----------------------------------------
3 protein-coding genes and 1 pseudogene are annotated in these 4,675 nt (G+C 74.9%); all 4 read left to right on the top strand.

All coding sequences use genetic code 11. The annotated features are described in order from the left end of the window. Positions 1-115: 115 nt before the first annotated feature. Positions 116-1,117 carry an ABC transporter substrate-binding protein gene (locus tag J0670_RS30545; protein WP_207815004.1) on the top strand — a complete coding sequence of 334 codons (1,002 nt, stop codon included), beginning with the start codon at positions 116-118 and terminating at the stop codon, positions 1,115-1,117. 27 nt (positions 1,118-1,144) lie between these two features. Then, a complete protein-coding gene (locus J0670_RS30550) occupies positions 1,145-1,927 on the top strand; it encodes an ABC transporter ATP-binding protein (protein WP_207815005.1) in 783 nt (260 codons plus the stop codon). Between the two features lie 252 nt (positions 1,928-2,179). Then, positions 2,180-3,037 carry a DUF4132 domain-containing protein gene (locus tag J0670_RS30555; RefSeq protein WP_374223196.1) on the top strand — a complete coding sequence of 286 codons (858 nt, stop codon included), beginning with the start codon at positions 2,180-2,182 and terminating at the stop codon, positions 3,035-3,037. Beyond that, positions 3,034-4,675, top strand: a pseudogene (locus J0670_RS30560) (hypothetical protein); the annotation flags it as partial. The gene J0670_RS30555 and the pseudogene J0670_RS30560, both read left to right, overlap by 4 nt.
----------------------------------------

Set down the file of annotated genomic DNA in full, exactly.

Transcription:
3 protein-coding genes and 1 pseudogene are annotated in these 4,675 nt (G+C 74.9%); all 4 read left to right on the top strand.

All coding sequences use genetic code 11. The annotated features are described in order from the left end of the window. Positions 1-115: 115 nt before the first annotated feature. Positions 116-1,117 carry an ABC transporter substrate-binding protein gene (locus tag J0670_RS30545; protein WP_207815004.1) on the top strand — a complete coding sequence of 334 codons (1,002 nt, stop codon included), beginning with the start codon at positions 116-118 and terminating at the stop codon, positions 1,115-1,117. 27 nt (positions 1,118-1,144) lie between these two features. Then, a complete protein-coding gene (locus J0670_RS30550) occupies positions 1,145-1,927 on the top strand; it encodes an ABC transporter ATP-binding protein (protein WP_207815005.1) in 783 nt (260 codons plus the stop codon). Between the two features lie 252 nt (positions 1,928-2,179). Then, positions 2,180-3,037 carry a DUF4132 domain-containing protein gene (locus tag J0670_RS30555; RefSeq protein WP_374223196.1) on the top strand — a complete coding sequence of 286 codons (858 nt, stop codon included), beginning with the start codon at positions 2,180-2,182 and terminating at the stop codon, positions 3,035-3,037. Beyond that, positions 3,034-4,675, top strand: a pseudogene (locus J0670_RS30560) (hypothetical protein); the annotation flags it as partial. The gene J0670_RS30555 and the pseudogene J0670_RS30560, both read left to right, overlap by 4 nt.